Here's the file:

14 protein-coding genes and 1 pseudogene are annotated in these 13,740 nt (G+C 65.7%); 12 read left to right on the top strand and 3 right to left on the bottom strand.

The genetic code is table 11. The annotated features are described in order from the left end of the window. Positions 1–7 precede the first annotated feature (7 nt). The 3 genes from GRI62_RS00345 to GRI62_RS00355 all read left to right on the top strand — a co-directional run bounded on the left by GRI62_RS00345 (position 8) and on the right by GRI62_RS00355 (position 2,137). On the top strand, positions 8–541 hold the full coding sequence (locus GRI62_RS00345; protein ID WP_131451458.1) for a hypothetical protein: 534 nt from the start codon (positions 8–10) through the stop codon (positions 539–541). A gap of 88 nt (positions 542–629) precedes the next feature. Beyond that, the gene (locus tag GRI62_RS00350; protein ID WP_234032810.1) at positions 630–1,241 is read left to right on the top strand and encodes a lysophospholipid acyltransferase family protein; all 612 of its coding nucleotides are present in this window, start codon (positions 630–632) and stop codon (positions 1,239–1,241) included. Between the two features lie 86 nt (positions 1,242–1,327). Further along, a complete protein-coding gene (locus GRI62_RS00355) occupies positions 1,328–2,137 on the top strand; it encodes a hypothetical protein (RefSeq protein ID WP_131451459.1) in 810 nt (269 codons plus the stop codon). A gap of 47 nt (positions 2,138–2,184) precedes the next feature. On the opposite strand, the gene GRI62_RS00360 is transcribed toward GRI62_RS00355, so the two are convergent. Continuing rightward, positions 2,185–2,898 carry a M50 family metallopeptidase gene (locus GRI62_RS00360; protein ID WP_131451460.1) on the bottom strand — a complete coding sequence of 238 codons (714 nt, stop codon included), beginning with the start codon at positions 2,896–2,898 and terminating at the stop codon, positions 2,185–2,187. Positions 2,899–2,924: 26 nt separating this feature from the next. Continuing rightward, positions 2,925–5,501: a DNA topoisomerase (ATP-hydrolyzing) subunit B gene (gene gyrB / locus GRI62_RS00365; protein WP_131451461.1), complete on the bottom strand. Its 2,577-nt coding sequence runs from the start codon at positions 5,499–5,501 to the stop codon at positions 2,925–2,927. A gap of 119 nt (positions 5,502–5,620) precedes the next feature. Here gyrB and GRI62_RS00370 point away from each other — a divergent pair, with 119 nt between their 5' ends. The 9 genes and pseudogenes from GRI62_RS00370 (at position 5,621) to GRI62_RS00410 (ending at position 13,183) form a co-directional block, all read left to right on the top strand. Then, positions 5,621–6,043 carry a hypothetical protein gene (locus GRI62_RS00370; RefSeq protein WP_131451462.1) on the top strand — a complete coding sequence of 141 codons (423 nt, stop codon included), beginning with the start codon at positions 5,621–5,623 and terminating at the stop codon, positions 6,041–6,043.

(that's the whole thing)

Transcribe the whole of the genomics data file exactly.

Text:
14 protein-coding genes and 1 pseudogene are annotated in these 13,740 nt (G+C 65.7%); 12 read left to right on the top strand and 3 right to left on the bottom strand.

The genetic code is table 11. The annotated features are described in order from the left end of the window. Positions 1–7 precede the first annotated feature (7 nt). The 3 genes from GRI62_RS00345 to GRI62_RS00355 all read left to right on the top strand — a co-directional run bounded on the left by GRI62_RS00345 (position 8) and on the right by GRI62_RS00355 (position 2,137). On the top strand, positions 8–541 hold the full coding sequence (locus GRI62_RS00345; protein ID WP_131451458.1) for a hypothetical protein: 534 nt from the start codon (positions 8–10) through the stop codon (positions 539–541). A gap of 88 nt (positions 542–629) precedes the next feature. Beyond that, the gene (locus tag GRI62_RS00350; protein ID WP_234032810.1) at positions 630–1,241 is read left to right on the top strand and encodes a lysophospholipid acyltransferase family protein; all 612 of its coding nucleotides are present in this window, start codon (positions 630–632) and stop codon (positions 1,239–1,241) included. Between the two features lie 86 nt (positions 1,242–1,327). Further along, a complete protein-coding gene (locus GRI62_RS00355) occupies positions 1,328–2,137 on the top strand; it encodes a hypothetical protein (RefSeq protein ID WP_131451459.1) in 810 nt (269 codons plus the stop codon). A gap of 47 nt (positions 2,138–2,184) precedes the next feature. On the opposite strand, the gene GRI62_RS00360 is transcribed toward GRI62_RS00355, so the two are convergent. Continuing rightward, positions 2,185–2,898 carry a M50 family metallopeptidase gene (locus GRI62_RS00360; protein ID WP_131451460.1) on the bottom strand — a complete coding sequence of 238 codons (714 nt, stop codon included), beginning with the start codon at positions 2,896–2,898 and terminating at the stop codon, positions 2,185–2,187. Positions 2,899–2,924: 26 nt separating this feature from the next. Continuing rightward, positions 2,925–5,501: a DNA topoisomerase (ATP-hydrolyzing) subunit B gene (gene gyrB / locus GRI62_RS00365; protein WP_131451461.1), complete on the bottom strand. Its 2,577-nt coding sequence runs from the start codon at positions 5,499–5,501 to the stop codon at positions 2,925–2,927. A gap of 119 nt (positions 5,502–5,620) precedes the next feature. Here gyrB and GRI62_RS00370 point away from each other — a divergent pair, with 119 nt between their 5' ends. The 9 genes and pseudogenes from GRI62_RS00370 (at position 5,621) to GRI62_RS00410 (ending at position 13,183) form a co-directional block, all read left to right on the top strand. Then, positions 5,621–6,043 carry a hypothetical protein gene (locus GRI62_RS00370; RefSeq protein WP_131451462.1) on the top strand — a complete coding sequence of 141 codons (423 nt, stop codon included), beginning with the start codon at positions 5,621–5,623 and terminating at the stop codon, positions 6,041–6,043.